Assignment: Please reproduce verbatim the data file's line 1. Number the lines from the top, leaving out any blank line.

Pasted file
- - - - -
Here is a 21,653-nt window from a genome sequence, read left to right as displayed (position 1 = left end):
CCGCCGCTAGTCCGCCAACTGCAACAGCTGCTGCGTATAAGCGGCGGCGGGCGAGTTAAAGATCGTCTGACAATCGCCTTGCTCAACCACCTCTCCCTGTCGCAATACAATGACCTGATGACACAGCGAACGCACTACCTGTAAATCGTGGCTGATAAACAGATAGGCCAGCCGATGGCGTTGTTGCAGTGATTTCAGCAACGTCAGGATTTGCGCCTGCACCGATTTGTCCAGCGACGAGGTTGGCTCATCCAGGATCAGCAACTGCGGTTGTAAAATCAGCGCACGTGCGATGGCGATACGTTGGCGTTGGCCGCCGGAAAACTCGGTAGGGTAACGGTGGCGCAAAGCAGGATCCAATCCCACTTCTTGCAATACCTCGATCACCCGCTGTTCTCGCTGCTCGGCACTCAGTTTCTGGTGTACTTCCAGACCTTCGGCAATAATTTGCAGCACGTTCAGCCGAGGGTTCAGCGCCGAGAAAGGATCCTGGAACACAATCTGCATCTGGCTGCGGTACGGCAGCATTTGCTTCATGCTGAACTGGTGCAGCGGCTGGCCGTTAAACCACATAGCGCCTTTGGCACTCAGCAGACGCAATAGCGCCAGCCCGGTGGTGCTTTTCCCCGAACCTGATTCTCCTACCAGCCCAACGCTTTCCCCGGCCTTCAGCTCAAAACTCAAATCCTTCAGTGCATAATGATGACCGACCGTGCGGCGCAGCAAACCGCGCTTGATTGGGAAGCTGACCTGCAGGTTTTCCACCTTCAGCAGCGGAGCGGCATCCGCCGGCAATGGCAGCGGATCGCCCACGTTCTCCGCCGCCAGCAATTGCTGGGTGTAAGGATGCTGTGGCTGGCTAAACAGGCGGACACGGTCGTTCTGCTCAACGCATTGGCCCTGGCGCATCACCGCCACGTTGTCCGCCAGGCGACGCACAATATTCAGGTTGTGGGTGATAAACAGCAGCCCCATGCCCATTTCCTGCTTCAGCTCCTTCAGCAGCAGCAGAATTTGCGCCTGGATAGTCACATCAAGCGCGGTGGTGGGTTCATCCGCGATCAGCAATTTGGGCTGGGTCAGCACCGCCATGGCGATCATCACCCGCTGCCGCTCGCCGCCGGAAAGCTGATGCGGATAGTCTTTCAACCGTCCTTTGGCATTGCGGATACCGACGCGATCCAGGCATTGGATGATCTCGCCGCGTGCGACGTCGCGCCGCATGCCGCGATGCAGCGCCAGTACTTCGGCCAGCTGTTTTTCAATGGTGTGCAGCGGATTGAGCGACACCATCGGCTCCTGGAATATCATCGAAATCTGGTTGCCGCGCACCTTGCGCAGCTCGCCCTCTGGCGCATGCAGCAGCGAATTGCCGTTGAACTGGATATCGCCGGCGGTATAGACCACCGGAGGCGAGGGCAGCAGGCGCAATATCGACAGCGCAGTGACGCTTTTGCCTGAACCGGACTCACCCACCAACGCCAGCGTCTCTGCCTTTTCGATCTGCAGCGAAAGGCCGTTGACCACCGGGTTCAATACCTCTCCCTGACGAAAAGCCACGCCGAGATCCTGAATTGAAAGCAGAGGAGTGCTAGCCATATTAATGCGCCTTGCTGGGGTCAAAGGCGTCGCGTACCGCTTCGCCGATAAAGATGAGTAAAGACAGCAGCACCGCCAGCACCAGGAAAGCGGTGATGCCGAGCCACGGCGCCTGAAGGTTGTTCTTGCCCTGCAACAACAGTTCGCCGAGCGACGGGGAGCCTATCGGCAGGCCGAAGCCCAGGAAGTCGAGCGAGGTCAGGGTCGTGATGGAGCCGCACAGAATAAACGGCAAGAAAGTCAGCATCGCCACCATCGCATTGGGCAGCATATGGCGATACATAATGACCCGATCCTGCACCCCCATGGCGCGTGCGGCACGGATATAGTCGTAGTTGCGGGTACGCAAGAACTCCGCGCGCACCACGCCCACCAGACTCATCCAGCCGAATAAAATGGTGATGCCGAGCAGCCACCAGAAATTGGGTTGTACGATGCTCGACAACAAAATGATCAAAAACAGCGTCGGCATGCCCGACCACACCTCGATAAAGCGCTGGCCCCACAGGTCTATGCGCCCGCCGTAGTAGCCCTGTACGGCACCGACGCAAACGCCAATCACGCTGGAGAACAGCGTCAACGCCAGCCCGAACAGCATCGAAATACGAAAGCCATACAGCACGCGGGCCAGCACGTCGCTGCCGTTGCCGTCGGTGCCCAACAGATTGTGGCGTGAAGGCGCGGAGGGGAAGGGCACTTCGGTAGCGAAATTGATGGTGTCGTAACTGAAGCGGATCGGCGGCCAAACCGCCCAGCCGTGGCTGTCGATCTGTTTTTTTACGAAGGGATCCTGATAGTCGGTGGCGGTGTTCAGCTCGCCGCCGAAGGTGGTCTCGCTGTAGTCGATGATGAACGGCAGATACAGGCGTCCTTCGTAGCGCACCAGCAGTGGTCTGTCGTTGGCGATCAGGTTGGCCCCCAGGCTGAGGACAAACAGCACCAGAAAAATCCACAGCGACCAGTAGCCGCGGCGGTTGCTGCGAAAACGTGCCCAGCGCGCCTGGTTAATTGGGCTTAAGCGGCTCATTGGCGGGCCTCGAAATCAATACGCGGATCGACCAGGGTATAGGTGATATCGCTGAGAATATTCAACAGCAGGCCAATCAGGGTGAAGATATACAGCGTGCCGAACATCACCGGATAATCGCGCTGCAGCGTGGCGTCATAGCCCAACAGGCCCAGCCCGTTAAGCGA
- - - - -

Here is a 21,653-nt window from a genome sequence, read left to right as displayed (position 1 = left end):